How to Decompress Spine at Home – Say Goodbye to Back Pain

Do you always feel like the weight of the world is pulling down on you? 

While you might be under stress because life is like that, gravity is literally pulling down on you at all times.  We appreciate gravity’s help with keeping us on the earth, but our spines may beg to differ. 

Spinal compression could be the cause of your back pain. 

Great news, though!  Spinal decompression can alleviate some of that pain, and you can do it right at home.  Let’s chat.

What is Spinal Decompression?

Spinal decompression stretches your spine to bring space in between your vertebrae to alleviate stress on your discs and nerves within your spinal column. 

Gravity is constantly compressing our spinal column and can lead to lots of pain. 

Rather than suffer through it, you can find much-needed pain relief if you decompress your spine using some exercises. 

It’s time to take some pressure off the discs in your spine and breathe a sigh of relief.

Is Spinal Decompression for Me?

Excellent question, and as always, we have your answers. 

Before starting spinal decompression, you must speak to your doctor to ensure that it is safe.  While it will bring relief for some, certain conditions/injuries should avoid spinal decompression.  

If you suffer from sciatica, a bulging or herniated disc, have degenerative disc disease, nerve issues, or overly tight muscles, decompressing your spine may be just the thing to help you.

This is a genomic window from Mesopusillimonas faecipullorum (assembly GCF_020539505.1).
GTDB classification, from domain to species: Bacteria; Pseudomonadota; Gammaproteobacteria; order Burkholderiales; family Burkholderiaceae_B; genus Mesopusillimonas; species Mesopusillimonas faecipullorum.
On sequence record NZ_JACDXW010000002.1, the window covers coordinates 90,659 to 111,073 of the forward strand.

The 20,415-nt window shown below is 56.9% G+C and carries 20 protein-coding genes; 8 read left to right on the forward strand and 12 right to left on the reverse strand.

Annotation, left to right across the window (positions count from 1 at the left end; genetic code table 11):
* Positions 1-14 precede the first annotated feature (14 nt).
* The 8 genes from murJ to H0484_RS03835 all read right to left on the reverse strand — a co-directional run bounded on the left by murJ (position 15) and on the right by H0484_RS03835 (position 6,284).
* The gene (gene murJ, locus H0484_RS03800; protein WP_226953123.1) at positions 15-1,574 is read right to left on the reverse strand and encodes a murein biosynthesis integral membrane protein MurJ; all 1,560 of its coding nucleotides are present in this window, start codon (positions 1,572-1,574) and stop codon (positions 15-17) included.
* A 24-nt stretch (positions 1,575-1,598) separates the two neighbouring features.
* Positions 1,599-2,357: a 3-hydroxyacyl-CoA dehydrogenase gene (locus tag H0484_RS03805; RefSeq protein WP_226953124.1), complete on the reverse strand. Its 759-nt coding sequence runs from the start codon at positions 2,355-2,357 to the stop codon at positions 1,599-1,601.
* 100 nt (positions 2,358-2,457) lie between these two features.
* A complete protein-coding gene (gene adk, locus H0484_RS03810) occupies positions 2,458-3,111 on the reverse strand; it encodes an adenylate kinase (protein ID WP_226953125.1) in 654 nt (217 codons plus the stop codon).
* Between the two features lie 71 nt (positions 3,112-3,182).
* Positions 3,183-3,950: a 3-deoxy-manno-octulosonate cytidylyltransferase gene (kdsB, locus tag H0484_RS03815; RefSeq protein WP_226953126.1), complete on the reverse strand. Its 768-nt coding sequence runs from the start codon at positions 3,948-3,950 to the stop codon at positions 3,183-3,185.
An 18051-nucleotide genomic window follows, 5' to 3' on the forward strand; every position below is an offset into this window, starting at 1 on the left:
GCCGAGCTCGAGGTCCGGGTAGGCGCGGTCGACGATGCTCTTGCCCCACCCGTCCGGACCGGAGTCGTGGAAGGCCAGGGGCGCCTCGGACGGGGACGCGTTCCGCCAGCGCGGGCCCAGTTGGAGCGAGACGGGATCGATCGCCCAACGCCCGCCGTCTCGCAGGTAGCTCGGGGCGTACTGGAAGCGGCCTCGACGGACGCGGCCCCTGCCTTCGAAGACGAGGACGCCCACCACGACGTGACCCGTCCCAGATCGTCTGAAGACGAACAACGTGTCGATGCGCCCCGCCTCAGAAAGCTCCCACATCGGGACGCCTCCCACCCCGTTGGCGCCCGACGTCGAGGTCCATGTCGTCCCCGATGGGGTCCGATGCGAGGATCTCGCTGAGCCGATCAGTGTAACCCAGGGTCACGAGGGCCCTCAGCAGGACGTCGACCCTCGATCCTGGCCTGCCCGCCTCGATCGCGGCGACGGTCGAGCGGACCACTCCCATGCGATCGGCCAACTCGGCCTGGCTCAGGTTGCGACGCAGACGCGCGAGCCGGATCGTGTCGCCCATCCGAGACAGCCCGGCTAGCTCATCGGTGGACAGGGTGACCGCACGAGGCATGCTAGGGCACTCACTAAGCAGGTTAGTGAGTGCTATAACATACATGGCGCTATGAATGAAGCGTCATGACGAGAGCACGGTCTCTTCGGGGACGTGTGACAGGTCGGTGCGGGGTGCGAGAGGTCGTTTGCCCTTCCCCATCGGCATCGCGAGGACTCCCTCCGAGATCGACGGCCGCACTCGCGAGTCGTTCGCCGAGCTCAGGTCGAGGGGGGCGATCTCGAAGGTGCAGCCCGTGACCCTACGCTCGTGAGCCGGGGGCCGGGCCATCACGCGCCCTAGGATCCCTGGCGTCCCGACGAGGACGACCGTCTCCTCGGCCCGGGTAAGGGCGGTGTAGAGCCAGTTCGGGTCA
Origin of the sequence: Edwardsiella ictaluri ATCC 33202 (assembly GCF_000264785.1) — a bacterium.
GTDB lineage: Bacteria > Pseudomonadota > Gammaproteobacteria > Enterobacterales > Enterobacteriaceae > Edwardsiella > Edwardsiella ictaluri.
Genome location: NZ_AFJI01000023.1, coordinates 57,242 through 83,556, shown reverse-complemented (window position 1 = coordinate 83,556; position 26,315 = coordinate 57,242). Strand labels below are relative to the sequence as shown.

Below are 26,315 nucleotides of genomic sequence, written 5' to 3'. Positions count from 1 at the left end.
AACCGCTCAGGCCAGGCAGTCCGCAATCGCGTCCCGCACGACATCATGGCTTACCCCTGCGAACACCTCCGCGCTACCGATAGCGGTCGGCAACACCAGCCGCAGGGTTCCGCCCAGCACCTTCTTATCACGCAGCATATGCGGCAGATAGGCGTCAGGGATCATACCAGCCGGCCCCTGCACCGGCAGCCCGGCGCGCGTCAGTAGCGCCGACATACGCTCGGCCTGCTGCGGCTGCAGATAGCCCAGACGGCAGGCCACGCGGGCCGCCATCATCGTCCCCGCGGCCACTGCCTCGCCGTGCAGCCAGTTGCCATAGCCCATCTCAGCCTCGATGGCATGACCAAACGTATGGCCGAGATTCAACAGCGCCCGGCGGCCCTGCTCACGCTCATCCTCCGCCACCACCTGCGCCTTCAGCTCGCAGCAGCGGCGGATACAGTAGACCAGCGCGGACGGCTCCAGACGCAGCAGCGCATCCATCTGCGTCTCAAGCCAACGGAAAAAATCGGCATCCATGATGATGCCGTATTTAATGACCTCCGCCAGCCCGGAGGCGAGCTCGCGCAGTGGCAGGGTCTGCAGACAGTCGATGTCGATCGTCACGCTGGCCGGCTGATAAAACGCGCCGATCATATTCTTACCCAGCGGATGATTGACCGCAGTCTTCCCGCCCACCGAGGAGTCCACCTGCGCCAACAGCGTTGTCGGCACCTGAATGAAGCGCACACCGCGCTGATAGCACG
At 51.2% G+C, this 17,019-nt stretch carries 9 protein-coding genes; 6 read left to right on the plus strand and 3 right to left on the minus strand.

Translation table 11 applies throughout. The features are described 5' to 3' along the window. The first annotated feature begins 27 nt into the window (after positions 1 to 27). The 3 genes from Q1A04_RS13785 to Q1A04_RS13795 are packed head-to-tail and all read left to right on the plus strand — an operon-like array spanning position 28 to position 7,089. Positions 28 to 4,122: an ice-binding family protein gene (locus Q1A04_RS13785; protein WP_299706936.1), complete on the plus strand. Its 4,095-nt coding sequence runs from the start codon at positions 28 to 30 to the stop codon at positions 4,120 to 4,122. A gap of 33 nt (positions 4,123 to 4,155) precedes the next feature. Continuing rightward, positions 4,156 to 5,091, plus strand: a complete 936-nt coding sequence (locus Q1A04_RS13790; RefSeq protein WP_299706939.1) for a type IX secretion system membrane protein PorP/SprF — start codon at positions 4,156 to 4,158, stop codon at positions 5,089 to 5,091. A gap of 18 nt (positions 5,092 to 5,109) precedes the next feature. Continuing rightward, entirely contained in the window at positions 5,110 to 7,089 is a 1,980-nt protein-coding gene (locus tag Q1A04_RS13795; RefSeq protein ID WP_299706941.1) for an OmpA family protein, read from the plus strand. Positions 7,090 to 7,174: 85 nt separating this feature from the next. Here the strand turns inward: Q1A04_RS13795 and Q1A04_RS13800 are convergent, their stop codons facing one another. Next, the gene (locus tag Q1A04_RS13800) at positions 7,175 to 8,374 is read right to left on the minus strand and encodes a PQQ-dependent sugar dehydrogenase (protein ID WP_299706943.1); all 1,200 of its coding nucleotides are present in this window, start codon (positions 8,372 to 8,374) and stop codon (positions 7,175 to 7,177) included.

Some benefits include relief of tight muscles, alleviating pressure on discs in the spine, increasing blood flow, and helping to straighten your spine. 

We can’t stress enough that you need to consult your physician before doing anything with your spine, even if you suffer from the conditions above. 

While some people might benefit, you might need to avoid spinal decompression if there is another underlying cause to the conditions we mentioned.

Do not decompress your spine if you suffer from fractures, tumors, osteoporosis, degenerate joint disease, joint pain, abdominal aortic aneurysm (blood clot in the main artery in the stomach area), muscle spasms, discogenic pain, or any spinal nerve impingement. 

In addition, if you have ever had spinal fusion surgery or artificial disc replacement surgery, you probably aren’t a candidate for spinal decompression. 

However, it’s vital to check with your doctor if you have any of these conditions as there might be certain times where it would be ok.  Only your doctor can tell you that, though. 

In general, the conditions we just listed are not recommended for spinal decompression.

Spinal Decompression Exercises

Once you receive the go-ahead from your doctor to decompress your spine, shout hooray and then get to work on bringing some relief to your spine. 

There are several exercises that you can do right at home to alleviate back pain.  Let’s take a look at these spinal decompression exercises.